### 2.3.1.2 Forward value iteration

The ideas from Section 2.3.1 may be recycled to yield a symmetrically equivalent method that computes optimal cost-to-come functions from the initial stage. Whereas backward value iterations were able to find optimal plans from all initial states simultaneously, forward value iterations can be used to find optimal plans to all states in . In the backward case, must be fixed, and in the forward case, must be fixed.

The issue of maintaining feasible solutions appears again. In the forward direction, the role of is not important. It may be applied in the last iteration, or it can be dropped altogether for problems that do not have a predetermined . However, one must force all plans considered by forward value iteration to originate from . We again have the choice of either making notation that imposes constraints on the action spaces or simply adding a term that forces infeasible plans to have infinite cost. Once again, the latter will be chosen here.

Let denote the optimal cost-to-come from stage to stage , optimized over all -step plans. To preclude plans that do not start at , the definition of is given by

 (2.13)

in which is a new function that yields , and for all . Thus, any plans that try to start from a state other than will immediately receive infinite cost.

For an intermediate stage, , the following represents the optimal cost-to-come:

 (2.14)

Note that the sum refers to a sequence of states, , which is the result of applying the action sequence . The last state, , is not included because its cost term, , requires the application of an action, , which has not been chosen. If it is possible to write the cost additively, as , then the part could be included in the cost-to-come definition, if desired. This detail will not be considered further.

As in (2.5), it is assumed in (2.14) that for every . The resulting , obtained after applying , must be the same that is named in the argument on the left side of (2.14). It might appear odd that appears inside of the above; however, this is not a problem. The state can be completely determined once and are given.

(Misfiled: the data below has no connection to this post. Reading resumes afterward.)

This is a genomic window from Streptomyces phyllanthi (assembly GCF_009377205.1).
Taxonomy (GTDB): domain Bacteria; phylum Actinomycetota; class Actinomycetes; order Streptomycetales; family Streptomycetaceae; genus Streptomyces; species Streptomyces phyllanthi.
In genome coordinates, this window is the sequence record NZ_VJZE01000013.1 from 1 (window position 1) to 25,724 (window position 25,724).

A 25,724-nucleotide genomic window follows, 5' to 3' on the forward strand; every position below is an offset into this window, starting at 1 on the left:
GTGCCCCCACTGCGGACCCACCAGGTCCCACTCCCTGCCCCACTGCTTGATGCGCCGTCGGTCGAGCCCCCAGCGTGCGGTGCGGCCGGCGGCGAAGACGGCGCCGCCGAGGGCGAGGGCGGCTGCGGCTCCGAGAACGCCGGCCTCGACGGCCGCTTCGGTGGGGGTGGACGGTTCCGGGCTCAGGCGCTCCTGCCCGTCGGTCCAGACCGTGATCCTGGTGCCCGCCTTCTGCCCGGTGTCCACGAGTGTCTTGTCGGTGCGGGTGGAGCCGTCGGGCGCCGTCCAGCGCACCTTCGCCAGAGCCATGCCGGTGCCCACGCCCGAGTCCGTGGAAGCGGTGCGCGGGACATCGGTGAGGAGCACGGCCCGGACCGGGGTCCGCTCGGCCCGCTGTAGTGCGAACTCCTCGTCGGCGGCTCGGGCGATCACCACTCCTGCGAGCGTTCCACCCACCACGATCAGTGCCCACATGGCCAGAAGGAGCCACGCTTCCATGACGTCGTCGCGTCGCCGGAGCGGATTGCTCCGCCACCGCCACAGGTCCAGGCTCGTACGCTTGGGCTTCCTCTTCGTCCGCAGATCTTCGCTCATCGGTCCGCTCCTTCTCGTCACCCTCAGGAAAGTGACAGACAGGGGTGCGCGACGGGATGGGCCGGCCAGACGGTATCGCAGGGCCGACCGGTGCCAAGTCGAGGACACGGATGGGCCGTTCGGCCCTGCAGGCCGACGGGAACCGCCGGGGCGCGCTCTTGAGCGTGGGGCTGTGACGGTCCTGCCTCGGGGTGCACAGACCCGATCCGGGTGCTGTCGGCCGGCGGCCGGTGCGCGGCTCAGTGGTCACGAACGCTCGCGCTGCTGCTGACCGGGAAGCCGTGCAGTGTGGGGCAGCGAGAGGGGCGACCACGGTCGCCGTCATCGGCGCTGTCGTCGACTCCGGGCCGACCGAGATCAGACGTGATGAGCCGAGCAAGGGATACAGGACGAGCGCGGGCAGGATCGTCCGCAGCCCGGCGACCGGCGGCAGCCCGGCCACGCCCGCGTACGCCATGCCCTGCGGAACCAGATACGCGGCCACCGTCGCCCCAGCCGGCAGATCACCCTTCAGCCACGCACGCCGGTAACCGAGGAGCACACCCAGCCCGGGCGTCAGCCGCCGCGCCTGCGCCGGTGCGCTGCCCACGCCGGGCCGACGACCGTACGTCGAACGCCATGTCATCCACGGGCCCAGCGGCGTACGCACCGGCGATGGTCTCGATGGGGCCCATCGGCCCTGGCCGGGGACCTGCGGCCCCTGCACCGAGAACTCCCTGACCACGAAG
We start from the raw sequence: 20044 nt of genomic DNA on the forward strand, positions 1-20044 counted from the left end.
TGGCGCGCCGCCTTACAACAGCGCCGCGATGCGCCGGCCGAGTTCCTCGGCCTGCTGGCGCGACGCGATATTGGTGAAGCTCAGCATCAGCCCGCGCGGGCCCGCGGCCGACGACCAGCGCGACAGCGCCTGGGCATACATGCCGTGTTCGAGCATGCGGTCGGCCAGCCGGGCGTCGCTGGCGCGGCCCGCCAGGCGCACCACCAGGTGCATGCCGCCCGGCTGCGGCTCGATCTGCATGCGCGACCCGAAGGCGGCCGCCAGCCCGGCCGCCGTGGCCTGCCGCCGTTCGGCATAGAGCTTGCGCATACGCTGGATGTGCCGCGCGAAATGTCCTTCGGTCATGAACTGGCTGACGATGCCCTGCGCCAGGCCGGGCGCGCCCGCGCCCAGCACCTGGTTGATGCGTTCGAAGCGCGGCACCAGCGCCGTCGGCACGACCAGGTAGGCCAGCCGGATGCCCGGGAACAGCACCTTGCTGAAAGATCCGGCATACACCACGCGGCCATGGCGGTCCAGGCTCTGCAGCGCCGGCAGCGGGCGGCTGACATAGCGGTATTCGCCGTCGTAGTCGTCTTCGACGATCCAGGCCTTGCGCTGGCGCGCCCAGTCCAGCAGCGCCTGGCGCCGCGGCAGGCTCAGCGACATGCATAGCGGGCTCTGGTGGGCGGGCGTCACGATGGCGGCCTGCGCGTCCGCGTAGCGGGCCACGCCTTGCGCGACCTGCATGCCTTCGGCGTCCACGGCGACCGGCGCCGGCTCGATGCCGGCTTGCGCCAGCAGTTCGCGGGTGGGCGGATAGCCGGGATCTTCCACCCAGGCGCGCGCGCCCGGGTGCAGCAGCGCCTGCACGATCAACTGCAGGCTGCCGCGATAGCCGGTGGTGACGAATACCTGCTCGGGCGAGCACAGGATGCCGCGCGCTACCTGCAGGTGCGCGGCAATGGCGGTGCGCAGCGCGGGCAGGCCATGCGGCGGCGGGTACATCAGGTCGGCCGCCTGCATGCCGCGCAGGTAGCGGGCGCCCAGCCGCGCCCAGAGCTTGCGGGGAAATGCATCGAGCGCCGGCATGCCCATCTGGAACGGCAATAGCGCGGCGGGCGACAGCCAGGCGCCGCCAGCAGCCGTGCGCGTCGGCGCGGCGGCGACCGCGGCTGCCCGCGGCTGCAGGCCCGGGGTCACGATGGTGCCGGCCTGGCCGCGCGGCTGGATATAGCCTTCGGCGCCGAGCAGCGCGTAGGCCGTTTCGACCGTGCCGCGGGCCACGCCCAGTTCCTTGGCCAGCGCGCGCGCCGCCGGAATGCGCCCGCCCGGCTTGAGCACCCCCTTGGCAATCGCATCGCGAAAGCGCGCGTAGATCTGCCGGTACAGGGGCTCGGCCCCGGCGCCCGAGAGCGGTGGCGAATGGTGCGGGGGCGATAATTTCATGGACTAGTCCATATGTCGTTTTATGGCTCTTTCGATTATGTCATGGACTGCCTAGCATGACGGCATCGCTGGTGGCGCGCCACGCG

The final forward value iteration is the arrival at the final stage, . The cost-to-come in this case is

 (2.15)

This equation looks the same as (2.5) after substituting ; however, is used here instead of . This has the effect of filtering the plans that are considered to include only those that start at . The forward value iterations find optimal plans to any reachable final state from . This behavior is complementary to that of backward value iteration. In that case, was fixed, and optimal plans from any initial state were found. For forward value iteration, this is reversed.

To express the dynamic-programming recurrence, one further issue remains. Suppose that is known by induction, and we want to compute for a particular . This means that we must start at some state and arrive in state by applying some action. Once again, the backward state transition equation from Section 2.2.3 is useful. Using the stage indices, it is written here as .

The recurrence is

 (2.16)

in which and is the input to which corresponds. Using (2.16), the final cost-to-come is iteratively computed in time, as in the case of computing the first-stage cost-to-go in the backward value-iteration method.

Example 2..4 (Forward Value Iteration)   Example 2.3 is revisited for the case of forward value iterations with a fixed plan length of . The cost-to-come functions shown in Figure 2.12 are obtained by direct application of (2.16). It will be helpful to refer to Figures 2.10 and 2.11 once again. The first row corresponds to the immediate application of . In the second row, finite values are obtained for and , which are reachable in one stage from . The iterations continue until , at which point that optimal cost-to-come is determined for every state.

Steven M LaValle 2012-04-20